A few days later, we overdubbed the rock-solid guiro of Jorge Luis Guerra in one take, and then it was time for the coros. El Indio took charge of the section, which consisted of him, Ricardo Amaray and David Bencomo. We did two tracks to thicken up the sound, and to be able to mix the coros in stereo. And they sounded great! Here's a clip of them just on their own, including the "meeoww" bit that El Indio completely improvised that day.

Now normally I would have recorded the horns next, so that Indio would have the whole arrangement to bounce off of when he sang. But time was running out, and recording horns is real time-consuming to do right, so I decided to get the lead vocals done. I told everyone, "I have some great horn players in LA, but I don't have El Indio in LA."

When Indio got to the studio, I asked him what song he wanted to start with. He said, "Gata Loca, because I don't know anything about this song." Ay-yi-yi, I had forgotten to give him the demo! I had the music there and the demo, and he learned it right then and there. David Bencomo was with him, and when Indio was in the studio, David sang the melody to him in solfege (non-musicians note: that's the do re mi fa sol stuff).

We got the cuerpo and first coro done, and then I told him that the next 32 bars were for his improvisations. He said give me five minutes, and he sat down and scribbled out a few ideas. What you hear is all first take. The guy is absolutely brilliant. He more than brought that tune to life. Besides being a great singer, he's dripping with personality, humor and charisma. And, he's a great guy, to boot. I'm proud to have him as a friend.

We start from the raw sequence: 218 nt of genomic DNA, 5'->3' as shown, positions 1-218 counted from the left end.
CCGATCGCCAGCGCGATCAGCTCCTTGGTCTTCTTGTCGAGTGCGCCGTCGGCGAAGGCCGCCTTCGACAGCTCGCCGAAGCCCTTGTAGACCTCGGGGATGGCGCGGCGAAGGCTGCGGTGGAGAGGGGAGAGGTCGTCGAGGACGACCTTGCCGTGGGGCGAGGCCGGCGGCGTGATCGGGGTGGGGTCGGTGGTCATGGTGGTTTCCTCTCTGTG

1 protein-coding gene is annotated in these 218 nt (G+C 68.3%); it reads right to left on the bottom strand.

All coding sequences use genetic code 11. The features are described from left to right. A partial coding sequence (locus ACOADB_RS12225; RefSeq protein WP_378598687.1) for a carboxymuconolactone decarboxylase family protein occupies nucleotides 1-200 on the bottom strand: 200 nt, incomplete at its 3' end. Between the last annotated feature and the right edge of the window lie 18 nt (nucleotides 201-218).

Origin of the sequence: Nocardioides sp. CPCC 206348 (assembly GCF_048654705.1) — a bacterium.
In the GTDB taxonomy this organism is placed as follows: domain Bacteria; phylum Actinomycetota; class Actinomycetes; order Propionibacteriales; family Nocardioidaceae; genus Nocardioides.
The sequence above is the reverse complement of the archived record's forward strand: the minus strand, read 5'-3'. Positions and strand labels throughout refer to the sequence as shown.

While I didn't have time to record the whole horn section, I did get time to record the trumpet solo by Julio Padrón, and he played beautifully.

Back in LA, Luis Eric and Francisco Torres did a great job on the horns. They each played two parts, two trumpets and two trombones. Now it was my turn to replace the electronic piano with an acoustic one, a Yamaha grand. Then mixing, mastering, and before long, I was back in Havana giving finished copies of the CD to the guys who helped me make it. The finished tune had its debut at Casa de la musica in Miramar, just before Manolito y su Trabuco were going on. El Indio and I stood there and watched, and the dance floor filled up. That was one of the most satisfying moments of my life.

OK, that's the story. If you haven't bought the CD yet, what are you waiting for? You see how much work goes into these things? If you have bought it, tell your friend that you burned a copy for to go buy the real thing, and give your mom a copy for her birthday. Every copy sold is your vote for another Mamborama CD, sooner, not later. And if reading this put you in the mood to hear the finished version of Gata Loca, just put a click here.